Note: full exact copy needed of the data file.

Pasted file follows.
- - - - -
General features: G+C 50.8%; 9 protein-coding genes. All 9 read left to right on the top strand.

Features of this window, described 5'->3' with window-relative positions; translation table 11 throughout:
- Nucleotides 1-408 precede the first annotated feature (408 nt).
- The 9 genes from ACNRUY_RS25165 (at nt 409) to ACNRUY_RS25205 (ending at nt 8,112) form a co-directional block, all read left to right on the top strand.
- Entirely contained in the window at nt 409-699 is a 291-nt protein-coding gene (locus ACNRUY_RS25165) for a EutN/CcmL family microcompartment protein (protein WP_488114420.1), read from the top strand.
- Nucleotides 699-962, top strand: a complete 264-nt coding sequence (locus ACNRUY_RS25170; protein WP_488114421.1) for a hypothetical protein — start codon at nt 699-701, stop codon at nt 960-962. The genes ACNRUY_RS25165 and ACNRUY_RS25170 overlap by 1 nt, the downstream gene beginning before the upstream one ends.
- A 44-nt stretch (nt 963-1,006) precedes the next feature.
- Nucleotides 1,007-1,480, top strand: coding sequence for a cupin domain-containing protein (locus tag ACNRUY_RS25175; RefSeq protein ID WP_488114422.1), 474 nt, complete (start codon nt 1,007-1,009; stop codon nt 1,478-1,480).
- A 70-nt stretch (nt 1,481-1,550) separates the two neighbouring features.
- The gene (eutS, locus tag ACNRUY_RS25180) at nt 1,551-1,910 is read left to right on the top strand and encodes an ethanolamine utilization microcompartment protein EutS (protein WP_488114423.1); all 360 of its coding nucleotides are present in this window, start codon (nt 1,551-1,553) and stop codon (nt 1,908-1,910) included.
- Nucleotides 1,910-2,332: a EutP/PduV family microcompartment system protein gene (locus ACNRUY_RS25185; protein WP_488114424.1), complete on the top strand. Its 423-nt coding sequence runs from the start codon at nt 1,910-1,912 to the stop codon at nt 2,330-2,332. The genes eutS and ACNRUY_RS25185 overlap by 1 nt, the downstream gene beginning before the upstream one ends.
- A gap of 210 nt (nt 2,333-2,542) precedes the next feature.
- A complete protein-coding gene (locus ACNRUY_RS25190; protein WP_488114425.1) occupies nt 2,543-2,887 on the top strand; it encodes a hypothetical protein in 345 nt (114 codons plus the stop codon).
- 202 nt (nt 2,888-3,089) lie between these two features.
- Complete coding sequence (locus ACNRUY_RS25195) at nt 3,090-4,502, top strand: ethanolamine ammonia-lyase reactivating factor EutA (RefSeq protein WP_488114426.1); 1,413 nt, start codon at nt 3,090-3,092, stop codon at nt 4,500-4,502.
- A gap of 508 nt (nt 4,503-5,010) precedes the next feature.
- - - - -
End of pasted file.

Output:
General features: G+C 50.8%; 9 protein-coding genes. All 9 read left to right on the top strand.

Features of this window, described 5'->3' with window-relative positions; translation table 11 throughout:
- Nucleotides 1-408 precede the first annotated feature (408 nt).
- The 9 genes from ACNRUY_RS25165 (at nt 409) to ACNRUY_RS25205 (ending at nt 8,112) form a co-directional block, all read left to right on the top strand.
- Entirely contained in the window at nt 409-699 is a 291-nt protein-coding gene (locus ACNRUY_RS25165) for a EutN/CcmL family microcompartment protein (protein WP_488114420.1), read from the top strand.
- Nucleotides 699-962, top strand: a complete 264-nt coding sequence (locus ACNRUY_RS25170; protein WP_488114421.1) for a hypothetical protein — start codon at nt 699-701, stop codon at nt 960-962. The genes ACNRUY_RS25165 and ACNRUY_RS25170 overlap by 1 nt, the downstream gene beginning before the upstream one ends.
- A 44-nt stretch (nt 963-1,006) precedes the next feature.
- Nucleotides 1,007-1,480, top strand: coding sequence for a cupin domain-containing protein (locus tag ACNRUY_RS25175; RefSeq protein ID WP_488114422.1), 474 nt, complete (start codon nt 1,007-1,009; stop codon nt 1,478-1,480).
- A 70-nt stretch (nt 1,481-1,550) separates the two neighbouring features.
- The gene (eutS, locus tag ACNRUY_RS25180) at nt 1,551-1,910 is read left to right on the top strand and encodes an ethanolamine utilization microcompartment protein EutS (protein WP_488114423.1); all 360 of its coding nucleotides are present in this window, start codon (nt 1,551-1,553) and stop codon (nt 1,908-1,910) included.
- Nucleotides 1,910-2,332: a EutP/PduV family microcompartment system protein gene (locus ACNRUY_RS25185; protein WP_488114424.1), complete on the top strand. Its 423-nt coding sequence runs from the start codon at nt 1,910-1,912 to the stop codon at nt 2,330-2,332. The genes eutS and ACNRUY_RS25185 overlap by 1 nt, the downstream gene beginning before the upstream one ends.
- A gap of 210 nt (nt 2,333-2,542) precedes the next feature.
- A complete protein-coding gene (locus ACNRUY_RS25190; protein WP_488114425.1) occupies nt 2,543-2,887 on the top strand; it encodes a hypothetical protein in 345 nt (114 codons plus the stop codon).
- 202 nt (nt 2,888-3,089) lie between these two features.
- Complete coding sequence (locus ACNRUY_RS25195) at nt 3,090-4,502, top strand: ethanolamine ammonia-lyase reactivating factor EutA (RefSeq protein WP_488114426.1); 1,413 nt, start codon at nt 3,090-3,092, stop codon at nt 4,500-4,502.
- A gap of 508 nt (nt 4,503-5,010) precedes the next feature.